“13. To get and stay ahead of the virus, we commit to continue our investment in cutting edge research and innovation, seeking to ensure that global vaccines remain effective against variants of concern, and that effective tests and treatments are available. To this end, we will boost global surveillance and genomic sequencing and swift information sharing needed to enable the rapid detection to combat the virus and its emerging variants. G7 countries should extend every effort to achieve, wherever possible, a level of genomic sequencing of at least 10 per cent of all new positive COVID-19 samples during the pandemic phase and share genomic sequencing information with existing global databases….
36. Underpinning all of these future frontiers, and wider challenges of the coming century, is the importance of scientific discovery and its deployment. We will therefore work together to promote stronger collaboration on research and development, and promote principles of research security and integrity and open science building off the historical levels of collaboration seen in the past year to internationally beneficial results. Central to this should be building a diverse and resilient science and research community, inclusive for all groups including women. Domestically we will seek to redress the imbalance in women’s and girls’ under-representation in science, technology, engineering and mathematics (STEM) which acts as a barrier to access to these growing industries. We will explore how existing and potential new mechanisms and initiatives can support risk reduction, prevention and response to future systemic crises, natural disasters and pace of technological change. As such we endorse the G7 Compact on Research Collaboration and its commitment to: support policies, legal frameworks and programmes to promote research collaboration; promote sharing of research data; explore enhancements to research assessment and rewards for collaboration and knowledge sharing; and develop a common set of principles which will help protect research and innovation ecosystem across the G7 to open and reciprocal research collaboration….”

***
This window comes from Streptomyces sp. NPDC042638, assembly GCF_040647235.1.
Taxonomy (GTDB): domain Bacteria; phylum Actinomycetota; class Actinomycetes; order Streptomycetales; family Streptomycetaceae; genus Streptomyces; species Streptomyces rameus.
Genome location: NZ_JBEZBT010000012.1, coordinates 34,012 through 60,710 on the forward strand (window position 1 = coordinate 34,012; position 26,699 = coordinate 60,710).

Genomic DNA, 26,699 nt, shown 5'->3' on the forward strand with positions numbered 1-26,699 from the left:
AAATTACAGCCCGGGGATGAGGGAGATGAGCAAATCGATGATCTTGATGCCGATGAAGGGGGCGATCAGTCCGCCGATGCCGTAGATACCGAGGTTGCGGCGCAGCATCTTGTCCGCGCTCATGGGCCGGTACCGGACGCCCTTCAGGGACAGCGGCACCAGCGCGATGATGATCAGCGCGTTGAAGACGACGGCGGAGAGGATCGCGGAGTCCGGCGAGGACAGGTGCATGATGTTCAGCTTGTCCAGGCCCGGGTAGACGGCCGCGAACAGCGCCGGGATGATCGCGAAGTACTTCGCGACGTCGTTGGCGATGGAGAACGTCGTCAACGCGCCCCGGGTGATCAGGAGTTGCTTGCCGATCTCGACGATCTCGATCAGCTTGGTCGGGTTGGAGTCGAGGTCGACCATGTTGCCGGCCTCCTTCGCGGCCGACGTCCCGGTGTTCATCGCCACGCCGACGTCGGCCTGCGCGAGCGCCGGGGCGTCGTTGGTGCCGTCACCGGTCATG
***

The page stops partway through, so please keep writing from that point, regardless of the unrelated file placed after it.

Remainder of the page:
As Open Societies with democratic values we believe in academic freedom. The freedom to pursue intellectual enquiry and to innovate allows us to make progress on shared issues and drive forward the frontiers of knowledge and discovery for the benefit of the entire world. We recognise that research and innovation are fundamentally global endeavours. Nations, citizens, institutions, and businesses have made huge strides forward, not otherwise possible, through open research collaboration across borders. Working together we will use our position as leading science nations to collaborate on global challenges, increase the transparency and integrity of research, and facilitate data free flow with trust to drive innovation and advance knowledge.